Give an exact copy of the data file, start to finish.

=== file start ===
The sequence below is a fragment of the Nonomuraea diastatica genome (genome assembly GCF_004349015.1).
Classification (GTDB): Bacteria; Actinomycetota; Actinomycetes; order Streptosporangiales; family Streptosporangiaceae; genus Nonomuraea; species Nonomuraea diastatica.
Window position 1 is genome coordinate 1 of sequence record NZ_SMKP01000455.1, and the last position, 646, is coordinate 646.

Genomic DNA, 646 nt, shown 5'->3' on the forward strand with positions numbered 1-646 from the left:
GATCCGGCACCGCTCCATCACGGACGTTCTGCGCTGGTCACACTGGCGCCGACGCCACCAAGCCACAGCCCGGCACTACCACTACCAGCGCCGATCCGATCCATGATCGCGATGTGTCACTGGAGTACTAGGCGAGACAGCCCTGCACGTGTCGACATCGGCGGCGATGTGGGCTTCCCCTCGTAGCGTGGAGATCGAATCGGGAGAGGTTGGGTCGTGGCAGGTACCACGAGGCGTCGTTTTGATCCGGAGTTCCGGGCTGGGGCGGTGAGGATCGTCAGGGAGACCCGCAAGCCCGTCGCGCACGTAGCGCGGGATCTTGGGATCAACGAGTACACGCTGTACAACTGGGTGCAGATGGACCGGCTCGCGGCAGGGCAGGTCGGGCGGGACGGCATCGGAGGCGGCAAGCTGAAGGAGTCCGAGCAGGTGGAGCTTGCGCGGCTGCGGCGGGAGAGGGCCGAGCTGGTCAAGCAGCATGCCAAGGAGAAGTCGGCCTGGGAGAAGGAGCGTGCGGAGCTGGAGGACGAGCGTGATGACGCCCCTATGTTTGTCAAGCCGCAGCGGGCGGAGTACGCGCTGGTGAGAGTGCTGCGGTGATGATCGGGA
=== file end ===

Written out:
The sequence below is a fragment of the Nonomuraea diastatica genome (genome assembly GCF_004349015.1).
Classification (GTDB): Bacteria; Actinomycetota; Actinomycetes; order Streptosporangiales; family Streptosporangiaceae; genus Nonomuraea; species Nonomuraea diastatica.
Window position 1 is genome coordinate 1 of sequence record NZ_SMKP01000455.1, and the last position, 646, is coordinate 646.

Genomic DNA, 646 nt, shown 5'->3' on the forward strand with positions numbered 1-646 from the left:
GATCCGGCACCGCTCCATCACGGACGTTCTGCGCTGGTCACACTGGCGCCGACGCCACCAAGCCACAGCCCGGCACTACCACTACCAGCGCCGATCCGATCCATGATCGCGATGTGTCACTGGAGTACTAGGCGAGACAGCCCTGCACGTGTCGACATCGGCGGCGATGTGGGCTTCCCCTCGTAGCGTGGAGATCGAATCGGGAGAGGTTGGGTCGTGGCAGGTACCACGAGGCGTCGTTTTGATCCGGAGTTCCGGGCTGGGGCGGTGAGGATCGTCAGGGAGACCCGCAAGCCCGTCGCGCACGTAGCGCGGGATCTTGGGATCAACGAGTACACGCTGTACAACTGGGTGCAGATGGACCGGCTCGCGGCAGGGCAGGTCGGGCGGGACGGCATCGGAGGCGGCAAGCTGAAGGAGTCCGAGCAGGTGGAGCTTGCGCGGCTGCGGCGGGAGAGGGCCGAGCTGGTCAAGCAGCATGCCAAGGAGAAGTCGGCCTGGGAGAAGGAGCGTGCGGAGCTGGAGGACGAGCGTGATGACGCCCCTATGTTTGTCAAGCCGCAGCGGGCGGAGTACGCGCTGGTGAGAGTGCTGCGGTGATGATCGGGA